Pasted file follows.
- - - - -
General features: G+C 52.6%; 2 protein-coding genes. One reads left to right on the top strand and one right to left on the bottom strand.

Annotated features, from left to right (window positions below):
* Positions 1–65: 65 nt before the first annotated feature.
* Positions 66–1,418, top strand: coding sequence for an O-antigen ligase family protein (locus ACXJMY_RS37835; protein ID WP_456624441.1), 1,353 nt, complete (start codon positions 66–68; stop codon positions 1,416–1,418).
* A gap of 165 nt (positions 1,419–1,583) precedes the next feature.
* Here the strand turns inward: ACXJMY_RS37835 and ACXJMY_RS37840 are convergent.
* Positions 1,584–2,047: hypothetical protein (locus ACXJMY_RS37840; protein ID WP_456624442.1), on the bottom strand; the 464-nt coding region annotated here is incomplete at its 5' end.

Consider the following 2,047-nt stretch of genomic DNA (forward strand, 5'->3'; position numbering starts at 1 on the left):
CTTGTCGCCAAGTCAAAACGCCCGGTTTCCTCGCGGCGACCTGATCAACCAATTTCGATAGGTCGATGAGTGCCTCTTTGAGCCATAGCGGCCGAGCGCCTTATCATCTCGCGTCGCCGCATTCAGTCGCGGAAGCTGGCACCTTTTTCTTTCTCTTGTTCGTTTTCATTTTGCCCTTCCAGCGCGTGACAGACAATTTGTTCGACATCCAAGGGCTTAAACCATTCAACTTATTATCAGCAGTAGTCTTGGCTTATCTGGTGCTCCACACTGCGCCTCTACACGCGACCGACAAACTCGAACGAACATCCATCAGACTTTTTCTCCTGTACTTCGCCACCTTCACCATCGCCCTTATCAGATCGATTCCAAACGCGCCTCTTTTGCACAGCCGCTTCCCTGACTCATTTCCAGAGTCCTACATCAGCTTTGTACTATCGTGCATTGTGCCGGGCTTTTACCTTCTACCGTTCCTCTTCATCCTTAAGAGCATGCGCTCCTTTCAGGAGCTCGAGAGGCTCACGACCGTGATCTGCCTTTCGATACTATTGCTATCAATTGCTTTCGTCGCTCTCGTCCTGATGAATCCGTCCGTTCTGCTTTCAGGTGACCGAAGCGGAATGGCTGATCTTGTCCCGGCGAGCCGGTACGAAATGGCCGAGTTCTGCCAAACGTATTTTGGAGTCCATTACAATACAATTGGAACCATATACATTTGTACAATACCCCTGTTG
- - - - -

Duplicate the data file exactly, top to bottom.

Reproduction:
General features: G+C 52.6%; 2 protein-coding genes. One reads left to right on the top strand and one right to left on the bottom strand.

Annotated features, from left to right (window positions below):
* Positions 1–65: 65 nt before the first annotated feature.
* Positions 66–1,418, top strand: coding sequence for an O-antigen ligase family protein (locus ACXJMY_RS37835; protein ID WP_456624441.1), 1,353 nt, complete (start codon positions 66–68; stop codon positions 1,416–1,418).
* A gap of 165 nt (positions 1,419–1,583) precedes the next feature.
* Here the strand turns inward: ACXJMY_RS37835 and ACXJMY_RS37840 are convergent.
* Positions 1,584–2,047: hypothetical protein (locus ACXJMY_RS37840; protein ID WP_456624442.1), on the bottom strand; the 464-nt coding region annotated here is incomplete at its 5' end.

Consider the following 2,047-nt stretch of genomic DNA (forward strand, 5'->3'; position numbering starts at 1 on the left):
CTTGTCGCCAAGTCAAAACGCCCGGTTTCCTCGCGGCGACCTGATCAACCAATTTCGATAGGTCGATGAGTGCCTCTTTGAGCCATAGCGGCCGAGCGCCTTATCATCTCGCGTCGCCGCATTCAGTCGCGGAAGCTGGCACCTTTTTCTTTCTCTTGTTCGTTTTCATTTTGCCCTTCCAGCGCGTGACAGACAATTTGTTCGACATCCAAGGGCTTAAACCATTCAACTTATTATCAGCAGTAGTCTTGGCTTATCTGGTGCTCCACACTGCGCCTCTACACGCGACCGACAAACTCGAACGAACATCCATCAGACTTTTTCTCCTGTACTTCGCCACCTTCACCATCGCCCTTATCAGATCGATTCCAAACGCGCCTCTTTTGCACAGCCGCTTCCCTGACTCATTTCCAGAGTCCTACATCAGCTTTGTACTATCGTGCATTGTGCCGGGCTTTTACCTTCTACCGTTCCTCTTCATCCTTAAGAGCATGCGCTCCTTTCAGGAGCTCGAGAGGCTCACGACCGTGATCTGCCTTTCGATACTATTGCTATCAATTGCTTTCGTCGCTCTCGTCCTGATGAATCCGTCCGTTCTGCTTTCAGGTGACCGAAGCGGAATGGCTGATCTTGTCCCGGCGAGCCGGTACGAAATGGCCGAGTTCTGCCAAACGTATTTTGGAGTCCATTACAATACAATTGGAACCATATACATTTGTACAATACCCCTGTTG